We hustle over to the Superdome, finding our seats on the next last row in of the upper end zone for the Louisville-Georgetown game. Somehow making the tip off. Thankfully there’s a video screen above because the players are little more than specks on the floor.  UofL would lose the game 50-46. All was not lost, however, because the car was still in the same place after the game. And the Cards will return to the Final Four, held in Albuquerque the next year.

Mickey’s cassette tape will be played and replayed, before, during and on the return trip to Louisville. His music an integral part of the memories and the total experience. He would come out with numerous different recordings for various basketball trips over the next 30 years, including the UofL’s third national championship in the 2012-13 season.

Clark passed away Sunday night in Louisville, surrounded by his family. He will always occupy a special place in the hearts of many UofL fans.

Other music is available on Brennan Clark’s (his son) YouTube account.

Bendapudi ends Papa John’s drama quickly at Louisville

Papa John’s signs coming down at the University of Louisville football stadium.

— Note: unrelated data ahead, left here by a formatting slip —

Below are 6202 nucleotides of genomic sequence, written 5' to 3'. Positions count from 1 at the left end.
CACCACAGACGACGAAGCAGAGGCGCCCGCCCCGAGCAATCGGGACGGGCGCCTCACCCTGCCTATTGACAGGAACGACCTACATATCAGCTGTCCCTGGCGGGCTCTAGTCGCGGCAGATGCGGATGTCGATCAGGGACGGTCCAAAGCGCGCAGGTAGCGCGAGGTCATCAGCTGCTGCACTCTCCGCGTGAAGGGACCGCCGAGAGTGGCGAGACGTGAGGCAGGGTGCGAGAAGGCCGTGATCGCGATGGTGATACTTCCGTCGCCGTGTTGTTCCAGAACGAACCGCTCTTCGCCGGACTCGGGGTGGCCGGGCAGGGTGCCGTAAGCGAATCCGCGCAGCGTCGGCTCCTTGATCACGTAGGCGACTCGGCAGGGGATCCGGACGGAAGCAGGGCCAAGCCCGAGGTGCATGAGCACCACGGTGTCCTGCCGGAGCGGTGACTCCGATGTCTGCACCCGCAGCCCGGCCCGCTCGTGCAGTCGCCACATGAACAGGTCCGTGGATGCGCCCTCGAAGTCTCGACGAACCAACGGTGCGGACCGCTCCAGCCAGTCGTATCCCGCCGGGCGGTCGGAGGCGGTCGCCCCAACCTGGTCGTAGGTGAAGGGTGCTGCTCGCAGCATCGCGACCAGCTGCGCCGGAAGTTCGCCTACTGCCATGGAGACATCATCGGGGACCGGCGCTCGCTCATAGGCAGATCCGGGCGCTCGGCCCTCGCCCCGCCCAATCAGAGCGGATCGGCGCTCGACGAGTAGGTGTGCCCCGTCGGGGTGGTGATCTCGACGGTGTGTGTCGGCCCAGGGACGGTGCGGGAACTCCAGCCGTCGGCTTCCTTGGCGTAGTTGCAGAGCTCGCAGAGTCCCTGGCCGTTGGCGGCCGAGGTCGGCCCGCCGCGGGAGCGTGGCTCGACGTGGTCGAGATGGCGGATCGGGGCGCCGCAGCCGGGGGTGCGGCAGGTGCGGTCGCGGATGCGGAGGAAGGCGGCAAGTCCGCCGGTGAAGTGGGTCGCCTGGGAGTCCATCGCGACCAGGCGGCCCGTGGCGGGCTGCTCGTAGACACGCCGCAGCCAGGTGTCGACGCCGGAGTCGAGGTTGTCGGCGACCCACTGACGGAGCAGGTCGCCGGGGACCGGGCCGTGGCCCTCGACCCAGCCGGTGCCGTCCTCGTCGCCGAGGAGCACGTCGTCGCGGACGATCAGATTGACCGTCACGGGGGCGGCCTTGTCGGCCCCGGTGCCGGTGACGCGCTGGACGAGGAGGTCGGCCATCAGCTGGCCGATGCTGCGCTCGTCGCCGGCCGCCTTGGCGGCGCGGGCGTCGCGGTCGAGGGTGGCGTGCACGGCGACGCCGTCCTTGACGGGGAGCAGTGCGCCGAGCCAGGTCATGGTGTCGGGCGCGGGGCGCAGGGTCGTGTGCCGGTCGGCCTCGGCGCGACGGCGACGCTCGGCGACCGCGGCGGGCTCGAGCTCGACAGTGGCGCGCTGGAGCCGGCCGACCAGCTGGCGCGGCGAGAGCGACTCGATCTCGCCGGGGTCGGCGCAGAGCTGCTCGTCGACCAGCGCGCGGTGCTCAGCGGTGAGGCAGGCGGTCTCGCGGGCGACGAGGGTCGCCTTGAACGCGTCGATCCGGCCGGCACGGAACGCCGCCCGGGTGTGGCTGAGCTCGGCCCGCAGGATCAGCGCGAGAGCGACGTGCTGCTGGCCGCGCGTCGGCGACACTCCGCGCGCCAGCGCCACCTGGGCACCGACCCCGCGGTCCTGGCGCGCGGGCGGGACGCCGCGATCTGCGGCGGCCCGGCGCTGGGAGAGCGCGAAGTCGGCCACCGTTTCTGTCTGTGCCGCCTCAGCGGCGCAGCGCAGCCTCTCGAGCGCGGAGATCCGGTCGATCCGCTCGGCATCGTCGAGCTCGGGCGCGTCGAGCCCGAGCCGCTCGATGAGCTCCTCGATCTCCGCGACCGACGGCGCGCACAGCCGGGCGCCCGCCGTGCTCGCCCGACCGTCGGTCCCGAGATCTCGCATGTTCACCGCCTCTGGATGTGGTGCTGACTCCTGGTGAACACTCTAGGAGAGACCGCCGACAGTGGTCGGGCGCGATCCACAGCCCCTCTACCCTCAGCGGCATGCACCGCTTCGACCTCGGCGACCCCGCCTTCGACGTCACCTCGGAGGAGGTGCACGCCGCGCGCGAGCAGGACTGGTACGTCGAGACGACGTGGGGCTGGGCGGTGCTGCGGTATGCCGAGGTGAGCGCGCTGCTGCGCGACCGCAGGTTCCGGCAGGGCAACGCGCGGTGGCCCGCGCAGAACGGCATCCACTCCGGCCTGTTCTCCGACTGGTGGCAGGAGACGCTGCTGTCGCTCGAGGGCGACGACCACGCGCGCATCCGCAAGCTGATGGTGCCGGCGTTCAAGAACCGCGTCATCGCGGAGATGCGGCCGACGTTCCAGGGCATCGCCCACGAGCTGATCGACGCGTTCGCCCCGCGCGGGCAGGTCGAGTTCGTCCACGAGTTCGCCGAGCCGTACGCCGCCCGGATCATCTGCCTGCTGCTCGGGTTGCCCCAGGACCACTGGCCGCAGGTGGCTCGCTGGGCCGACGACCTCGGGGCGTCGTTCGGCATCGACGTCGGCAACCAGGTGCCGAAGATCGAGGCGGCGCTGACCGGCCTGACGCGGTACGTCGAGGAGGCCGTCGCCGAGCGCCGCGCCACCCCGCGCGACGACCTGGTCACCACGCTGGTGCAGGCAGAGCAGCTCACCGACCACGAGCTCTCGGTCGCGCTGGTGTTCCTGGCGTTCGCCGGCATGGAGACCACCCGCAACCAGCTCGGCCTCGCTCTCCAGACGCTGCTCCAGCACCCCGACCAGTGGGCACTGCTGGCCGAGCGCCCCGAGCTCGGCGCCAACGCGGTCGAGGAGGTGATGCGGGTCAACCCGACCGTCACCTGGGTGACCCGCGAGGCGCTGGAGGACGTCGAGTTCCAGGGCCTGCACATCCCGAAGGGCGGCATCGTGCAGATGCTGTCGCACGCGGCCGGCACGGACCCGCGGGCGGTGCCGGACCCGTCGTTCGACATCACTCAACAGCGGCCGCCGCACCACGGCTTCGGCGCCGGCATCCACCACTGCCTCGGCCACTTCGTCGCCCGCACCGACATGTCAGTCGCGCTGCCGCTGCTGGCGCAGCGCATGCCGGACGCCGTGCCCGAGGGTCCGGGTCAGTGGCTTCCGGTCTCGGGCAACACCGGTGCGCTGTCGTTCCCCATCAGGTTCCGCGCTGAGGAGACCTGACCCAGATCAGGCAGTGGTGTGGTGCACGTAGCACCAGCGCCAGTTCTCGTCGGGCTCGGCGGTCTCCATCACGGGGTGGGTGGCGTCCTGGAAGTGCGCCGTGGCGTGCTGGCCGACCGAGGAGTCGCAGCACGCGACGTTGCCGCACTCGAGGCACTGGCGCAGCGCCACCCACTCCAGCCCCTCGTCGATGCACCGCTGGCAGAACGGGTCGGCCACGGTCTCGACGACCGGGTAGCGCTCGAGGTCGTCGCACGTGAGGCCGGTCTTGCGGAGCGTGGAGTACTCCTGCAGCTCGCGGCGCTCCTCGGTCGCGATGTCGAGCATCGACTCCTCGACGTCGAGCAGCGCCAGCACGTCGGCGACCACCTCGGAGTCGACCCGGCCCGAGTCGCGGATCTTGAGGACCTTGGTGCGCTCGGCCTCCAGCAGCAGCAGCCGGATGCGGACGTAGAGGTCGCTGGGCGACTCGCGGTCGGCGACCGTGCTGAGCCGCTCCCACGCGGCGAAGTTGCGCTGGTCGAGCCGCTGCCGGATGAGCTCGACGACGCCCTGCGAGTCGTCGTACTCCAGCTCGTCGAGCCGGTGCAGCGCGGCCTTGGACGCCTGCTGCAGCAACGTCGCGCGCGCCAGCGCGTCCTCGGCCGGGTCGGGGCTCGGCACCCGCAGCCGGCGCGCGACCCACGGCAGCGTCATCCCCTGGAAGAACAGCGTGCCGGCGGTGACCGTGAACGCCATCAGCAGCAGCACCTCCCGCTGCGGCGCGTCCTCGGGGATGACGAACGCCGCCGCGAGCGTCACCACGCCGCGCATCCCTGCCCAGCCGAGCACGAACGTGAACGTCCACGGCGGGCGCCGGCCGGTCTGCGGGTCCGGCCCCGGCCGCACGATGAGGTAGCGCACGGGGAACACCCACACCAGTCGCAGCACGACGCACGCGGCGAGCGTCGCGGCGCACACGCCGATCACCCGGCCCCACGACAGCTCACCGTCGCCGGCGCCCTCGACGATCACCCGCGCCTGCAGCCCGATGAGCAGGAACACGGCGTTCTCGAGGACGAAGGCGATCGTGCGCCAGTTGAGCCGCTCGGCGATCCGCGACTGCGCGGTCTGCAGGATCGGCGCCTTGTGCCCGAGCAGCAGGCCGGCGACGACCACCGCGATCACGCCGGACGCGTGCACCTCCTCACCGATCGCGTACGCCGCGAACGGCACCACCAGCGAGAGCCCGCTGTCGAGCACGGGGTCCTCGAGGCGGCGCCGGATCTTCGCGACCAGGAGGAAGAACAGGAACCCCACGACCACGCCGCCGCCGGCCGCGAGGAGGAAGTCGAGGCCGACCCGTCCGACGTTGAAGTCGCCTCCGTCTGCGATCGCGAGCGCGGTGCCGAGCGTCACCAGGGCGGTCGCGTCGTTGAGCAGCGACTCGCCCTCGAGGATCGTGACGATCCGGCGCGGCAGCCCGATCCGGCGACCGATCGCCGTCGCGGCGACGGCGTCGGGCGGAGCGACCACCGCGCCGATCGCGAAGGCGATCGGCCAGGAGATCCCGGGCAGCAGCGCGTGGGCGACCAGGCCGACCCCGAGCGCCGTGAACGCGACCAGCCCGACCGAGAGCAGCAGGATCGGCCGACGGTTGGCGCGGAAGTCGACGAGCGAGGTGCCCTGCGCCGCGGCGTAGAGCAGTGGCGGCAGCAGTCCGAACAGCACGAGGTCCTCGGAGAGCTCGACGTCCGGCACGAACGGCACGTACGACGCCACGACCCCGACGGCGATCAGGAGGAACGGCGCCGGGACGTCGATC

John H. Schnatter’s name coming off the UofL’s Center for Free Enterprise.

Neeli Bendapudi not one to wait around, taking decisive action to end the drama.

Those decisions coming from University of Louisville President Neeli Bendapudi less than 24 hours after John Schnatter was outed for uttering the N-word during a business meeting.

Rapid-fire solutions for all the UofL supporters and fans who were so on edge after Schnatter resigned from the UofL board of trustees. The guy with the big mouth tripping over his tongue, branded forever in a super sensitive social environment.

So much resentment, so many people upset, each of them seemingly more racially sensitive than the next. Nobody happy about the situation. Many of the offended demanding that UofL change the name of the stadium overnight, the calls coming within hours of the Forbes Magazine report.